MRSA (Staph Infection) and Essential Oils

I am often asked which essential oils are helpful for methicillin-resistant Staphylococcus aureus (MRSA). I cannot and will not – diagnose, treat or prescribe or tell anyone what they should or shouldn’t do – the information in this article is based on a scientific study, and what I do for certain types of unwanted things. This information is for educational purposes only. Please do the related research yourself to find out more as each situation and person are different, and decide what works for you.

A total of 91 higher quality single essential oils, and 64 blends were tested for their inhibitory activity against methicillin-resistant Staphylococcus aureus (MRSA) in 2008.

Of the 91 single essential oils 78 exhibited zones of inhibition against MRSA.

Of the 64 blends 52 exhibited inhibitory activity against MRSA.MRSA_Staphylococcus_aureus_

Since the 1950s, the Centers for Disease Control and Prevention (CDC) have reported that the proportion of overall staphylococcal infections due to MRSA has risen steadily from 2% in 1974, to 22% in 1995, to 63% in in 2004[1] in the USA. Although initially most MRSA infections were acquired in hospital (HA-MRSA) settings, the first appearance of a community-acquired MRSA (CA-MRSA) occurred in 1982 among intravenous drug users in Detroit.[2]

Since 1982 CA-MRSA (Community Acquired -MRSA) has grown annually into an ever-increasingly source of infections among individuals previously labeled as belonging to ‘low-risk’ groups.

Since cases of HA-MRSA and CA-MRSA are increasing, as are the rates of antibiotic therapy failures, many have been searching for new methods of prevention and treatment.[3-6] Research has revealed some promising novel antimicrobial candidates including superior quality essential oils, such as Young Living’s.

In vitro data indicate that many essential oils have antimicrobial activity.[7] The activities that were investigated and their actions against various pathogens, including MRSA, were demonstrated. [8-14]

There are also several clinical studies [15, 16] and case reports [17, 18] noting the successful use of essential oils in treating MRSA nasal carriage or MRSA infections. Specifically, Dryden et al.[15] and Caelli et al.[16] reported that topical YL tea tree (YL Melaleuca) was effective as standard therapy for reducing MRSA nasal colonization; Sherry et al.[17, 18] reported successful treatment of patients with staphylococcal wound infections. However, several review articles[17, 18] have reported that, while use of essential oils as antimicrobial agents is promising, additional in vivo studies and more clinical studies involving larger numbers of subjects are needed.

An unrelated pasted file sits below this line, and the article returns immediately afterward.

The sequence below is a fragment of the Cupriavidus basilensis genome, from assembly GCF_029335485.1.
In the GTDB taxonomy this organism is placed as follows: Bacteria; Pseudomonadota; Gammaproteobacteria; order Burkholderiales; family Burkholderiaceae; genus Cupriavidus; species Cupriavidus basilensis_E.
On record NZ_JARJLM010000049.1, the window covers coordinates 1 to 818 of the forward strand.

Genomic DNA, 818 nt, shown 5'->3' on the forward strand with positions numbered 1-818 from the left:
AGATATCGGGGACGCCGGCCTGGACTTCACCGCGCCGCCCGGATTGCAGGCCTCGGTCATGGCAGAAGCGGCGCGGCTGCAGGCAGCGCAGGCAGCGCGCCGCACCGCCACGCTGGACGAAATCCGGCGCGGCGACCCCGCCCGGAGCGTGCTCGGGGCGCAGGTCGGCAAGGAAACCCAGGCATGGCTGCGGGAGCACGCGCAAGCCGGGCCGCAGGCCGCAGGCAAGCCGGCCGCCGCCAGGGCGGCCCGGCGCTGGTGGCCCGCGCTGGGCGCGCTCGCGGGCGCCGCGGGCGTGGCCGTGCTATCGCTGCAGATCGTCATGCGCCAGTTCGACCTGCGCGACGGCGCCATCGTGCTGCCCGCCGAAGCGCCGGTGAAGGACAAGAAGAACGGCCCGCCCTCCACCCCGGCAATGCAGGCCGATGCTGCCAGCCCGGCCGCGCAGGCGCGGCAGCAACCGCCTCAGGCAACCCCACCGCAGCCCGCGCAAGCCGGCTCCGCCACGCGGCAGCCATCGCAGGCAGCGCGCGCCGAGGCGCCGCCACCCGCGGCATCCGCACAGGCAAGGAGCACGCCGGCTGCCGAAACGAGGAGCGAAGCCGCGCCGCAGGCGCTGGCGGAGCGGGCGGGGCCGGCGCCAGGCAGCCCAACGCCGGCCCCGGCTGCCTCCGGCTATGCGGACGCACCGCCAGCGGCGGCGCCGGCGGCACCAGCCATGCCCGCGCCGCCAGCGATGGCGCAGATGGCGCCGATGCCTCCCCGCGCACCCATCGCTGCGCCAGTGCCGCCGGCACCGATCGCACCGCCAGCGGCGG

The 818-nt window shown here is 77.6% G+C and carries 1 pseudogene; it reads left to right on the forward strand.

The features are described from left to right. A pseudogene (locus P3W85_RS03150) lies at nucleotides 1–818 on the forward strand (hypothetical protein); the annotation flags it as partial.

Previous studies done in a lab have shown inhibition of Streptococcus pneumoniae and other pathogens by these various higher quality essential oils, but these oils were not tested specifically against MRSA.[7, 22, 23] This study was initiated to screen Young Living essential oils for inhibitory activity against medically important bacterium to determine their potential as candidates for use as disinfectants, antiseptics, or topical treatments against MRSA.

The Results

Of the 91 higher quality single essential oils that were screened by the disc diffusion assay, 78 had measurable inhibitory activity, while 13 exhibited no detectable inhibitory activity against MRSA.

Of these single essential oils tested, lemongrass, lemon myrtle, mountain savory, cinnamon bark and melissa showed the highest levels of inhibition.

Remarkably, the higher quality essential oil of lemongrass (60 mm) completely inhibited all MRSA growth on the plate.

Significant zones of inhibition (45-57 mm) were found for these higher quality essential oils: thyme, cumin, Eucalyptus citriodora, tsuga, oregano, Melaleuca arternifolia.

Intermediate inhibition zones (35-42 mm) were detected for the singles of: ledum, Eucalyptus dives, niaouli, manuka, peppermint, elemi, and rosewood.

Results of the Blends

Of the 64 higher quality blends tested, 52 showed zones of inhibition, while 12 showed no detectable inhibitory activity against MRSA.

Of the blends, the blend called R.C. scored the best (>83 mm), with the blends Motivation second, Longevity third.

My Opinion

It was noted that the single essential oils that showed little or no detectable zone of inhibition but when combined with other singles could produce significant zones of inhibition, suggesting a ‘synergy’ is occurring between the essential oils.

For instance, the blend ‘Motivation’ showed anti-MRSA activity greater than the individual single oils when tested alone. Thus, the diameter of the zone of inhibition is greater than would be expected if the effect was only due to the oils acting independently. Likewise, the data for the other two blends, R.C. and Longevity, imply synergism of the combined single oils in the blends.

What I like to do to ‘Prevent’ the Cooties in general…

Whenever possible I like to practice ‘prevention.’ A perfect example occurred this past spring when I seriously injured my foot and ankle and had to go to the Emergency Room. Here’s what I did because it was convenient…

I took a bottle of my Thieves Waterless Hand Sanitizer and added to the 1 oz. bottle 7 drops of Lemongrass essential oil, and shook it up good.

Prior to getting out of the car, we squirted a nickel size dab of the Thieves hand sanitizer in our palms and rubbed it in well being sure to cover all parts of our hands.

After leaving the Emergency Room, but before opening the door of our car, we again paused to do our dabs of Thieves hand sanitizer.

As a general rule, I always carry a bottle of Thieves Waterless Hand Sanitizer in my purse, and keep one in the car – both have several drops of lemongrass added. We apply a dab prior to getting out of the car, particularly so when we will be touching things that many others have touched – like gas pump handles, door handles, shopping carts (which are extremely filthy! A side note: I do NOT recommend putting your purse, food or items in the child seat of the carts as they are loaded with bacteria, urine, and feces – studies have shown).